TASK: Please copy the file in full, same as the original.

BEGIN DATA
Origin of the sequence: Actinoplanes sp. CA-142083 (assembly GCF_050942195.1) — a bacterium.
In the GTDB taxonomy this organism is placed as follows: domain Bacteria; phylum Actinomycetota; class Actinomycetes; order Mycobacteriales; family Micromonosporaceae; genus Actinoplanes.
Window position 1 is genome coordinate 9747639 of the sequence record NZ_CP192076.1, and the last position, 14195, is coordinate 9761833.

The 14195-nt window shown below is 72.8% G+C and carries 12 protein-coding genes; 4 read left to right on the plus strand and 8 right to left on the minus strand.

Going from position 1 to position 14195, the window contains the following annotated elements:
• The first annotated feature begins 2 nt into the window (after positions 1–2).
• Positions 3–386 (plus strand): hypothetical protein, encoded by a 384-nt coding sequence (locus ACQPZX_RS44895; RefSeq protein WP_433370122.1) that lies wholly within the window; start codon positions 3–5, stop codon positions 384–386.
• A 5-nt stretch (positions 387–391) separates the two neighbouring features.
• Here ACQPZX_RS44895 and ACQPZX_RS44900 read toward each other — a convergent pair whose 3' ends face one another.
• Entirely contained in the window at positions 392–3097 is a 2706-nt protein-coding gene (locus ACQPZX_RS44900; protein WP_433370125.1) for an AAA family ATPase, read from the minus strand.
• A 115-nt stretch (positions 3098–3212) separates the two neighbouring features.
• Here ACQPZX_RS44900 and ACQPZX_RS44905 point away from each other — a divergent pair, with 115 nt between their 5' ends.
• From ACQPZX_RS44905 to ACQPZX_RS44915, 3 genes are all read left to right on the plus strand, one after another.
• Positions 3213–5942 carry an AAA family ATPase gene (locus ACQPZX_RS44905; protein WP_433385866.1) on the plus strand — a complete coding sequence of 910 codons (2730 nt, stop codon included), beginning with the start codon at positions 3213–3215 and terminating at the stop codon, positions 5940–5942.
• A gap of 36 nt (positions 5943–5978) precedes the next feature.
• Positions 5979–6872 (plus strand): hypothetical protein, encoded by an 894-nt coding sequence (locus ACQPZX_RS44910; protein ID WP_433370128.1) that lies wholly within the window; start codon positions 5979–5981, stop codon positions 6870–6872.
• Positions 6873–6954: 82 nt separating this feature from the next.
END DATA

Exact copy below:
Origin of the sequence: Actinoplanes sp. CA-142083 (assembly GCF_050942195.1) — a bacterium.
In the GTDB taxonomy this organism is placed as follows: domain Bacteria; phylum Actinomycetota; class Actinomycetes; order Mycobacteriales; family Micromonosporaceae; genus Actinoplanes.
Window position 1 is genome coordinate 9747639 of the sequence record NZ_CP192076.1, and the last position, 14195, is coordinate 9761833.

The 14195-nt window shown below is 72.8% G+C and carries 12 protein-coding genes; 4 read left to right on the plus strand and 8 right to left on the minus strand.

Going from position 1 to position 14195, the window contains the following annotated elements:
• The first annotated feature begins 2 nt into the window (after positions 1–2).
• Positions 3–386 (plus strand): hypothetical protein, encoded by a 384-nt coding sequence (locus ACQPZX_RS44895; RefSeq protein WP_433370122.1) that lies wholly within the window; start codon positions 3–5, stop codon positions 384–386.
• A 5-nt stretch (positions 387–391) separates the two neighbouring features.
• Here ACQPZX_RS44895 and ACQPZX_RS44900 read toward each other — a convergent pair whose 3' ends face one another.
• Entirely contained in the window at positions 392–3097 is a 2706-nt protein-coding gene (locus ACQPZX_RS44900; protein WP_433370125.1) for an AAA family ATPase, read from the minus strand.
• A 115-nt stretch (positions 3098–3212) separates the two neighbouring features.
• Here ACQPZX_RS44900 and ACQPZX_RS44905 point away from each other — a divergent pair, with 115 nt between their 5' ends.
• From ACQPZX_RS44905 to ACQPZX_RS44915, 3 genes are all read left to right on the plus strand, one after another.
• Positions 3213–5942 carry an AAA family ATPase gene (locus ACQPZX_RS44905; protein WP_433385866.1) on the plus strand — a complete coding sequence of 910 codons (2730 nt, stop codon included), beginning with the start codon at positions 3213–3215 and terminating at the stop codon, positions 5940–5942.
• A gap of 36 nt (positions 5943–5978) precedes the next feature.
• Positions 5979–6872 (plus strand): hypothetical protein, encoded by an 894-nt coding sequence (locus ACQPZX_RS44910; protein ID WP_433370128.1) that lies wholly within the window; start codon positions 5979–5981, stop codon positions 6870–6872.
• Positions 6873–6954: 82 nt separating this feature from the next.